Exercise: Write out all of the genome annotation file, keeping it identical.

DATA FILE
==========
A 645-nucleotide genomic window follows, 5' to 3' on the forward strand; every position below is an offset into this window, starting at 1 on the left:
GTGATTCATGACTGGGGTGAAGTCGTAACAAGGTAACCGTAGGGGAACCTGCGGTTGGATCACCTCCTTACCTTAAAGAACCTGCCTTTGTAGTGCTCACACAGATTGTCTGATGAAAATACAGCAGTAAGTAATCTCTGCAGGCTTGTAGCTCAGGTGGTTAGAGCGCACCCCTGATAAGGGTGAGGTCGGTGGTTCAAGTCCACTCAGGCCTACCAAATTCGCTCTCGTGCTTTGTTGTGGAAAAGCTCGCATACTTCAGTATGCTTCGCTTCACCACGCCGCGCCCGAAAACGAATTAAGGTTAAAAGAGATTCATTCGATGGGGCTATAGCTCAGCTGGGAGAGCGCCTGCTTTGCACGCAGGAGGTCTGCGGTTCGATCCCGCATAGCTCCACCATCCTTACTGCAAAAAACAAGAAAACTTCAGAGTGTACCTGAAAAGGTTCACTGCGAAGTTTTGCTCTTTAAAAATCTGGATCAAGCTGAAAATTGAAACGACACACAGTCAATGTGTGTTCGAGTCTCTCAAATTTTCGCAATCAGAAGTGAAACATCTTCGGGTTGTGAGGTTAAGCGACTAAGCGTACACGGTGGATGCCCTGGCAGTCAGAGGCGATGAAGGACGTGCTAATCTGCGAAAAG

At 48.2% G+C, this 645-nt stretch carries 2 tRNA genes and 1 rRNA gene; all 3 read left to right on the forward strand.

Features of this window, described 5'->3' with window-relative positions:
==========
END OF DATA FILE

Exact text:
A 645-nucleotide genomic window follows, 5' to 3' on the forward strand; every position below is an offset into this window, starting at 1 on the left:
GTGATTCATGACTGGGGTGAAGTCGTAACAAGGTAACCGTAGGGGAACCTGCGGTTGGATCACCTCCTTACCTTAAAGAACCTGCCTTTGTAGTGCTCACACAGATTGTCTGATGAAAATACAGCAGTAAGTAATCTCTGCAGGCTTGTAGCTCAGGTGGTTAGAGCGCACCCCTGATAAGGGTGAGGTCGGTGGTTCAAGTCCACTCAGGCCTACCAAATTCGCTCTCGTGCTTTGTTGTGGAAAAGCTCGCATACTTCAGTATGCTTCGCTTCACCACGCCGCGCCCGAAAACGAATTAAGGTTAAAAGAGATTCATTCGATGGGGCTATAGCTCAGCTGGGAGAGCGCCTGCTTTGCACGCAGGAGGTCTGCGGTTCGATCCCGCATAGCTCCACCATCCTTACTGCAAAAAACAAGAAAACTTCAGAGTGTACCTGAAAAGGTTCACTGCGAAGTTTTGCTCTTTAAAAATCTGGATCAAGCTGAAAATTGAAACGACACACAGTCAATGTGTGTTCGAGTCTCTCAAATTTTCGCAATCAGAAGTGAAACATCTTCGGGTTGTGAGGTTAAGCGACTAAGCGTACACGGTGGATGCCCTGGCAGTCAGAGGCGATGAAGGACGTGCTAATCTGCGAAAAG

At 48.2% G+C, this 645-nt stretch carries 2 tRNA genes and 1 rRNA gene; all 3 read left to right on the forward strand.

Features of this window, described 5'->3' with window-relative positions: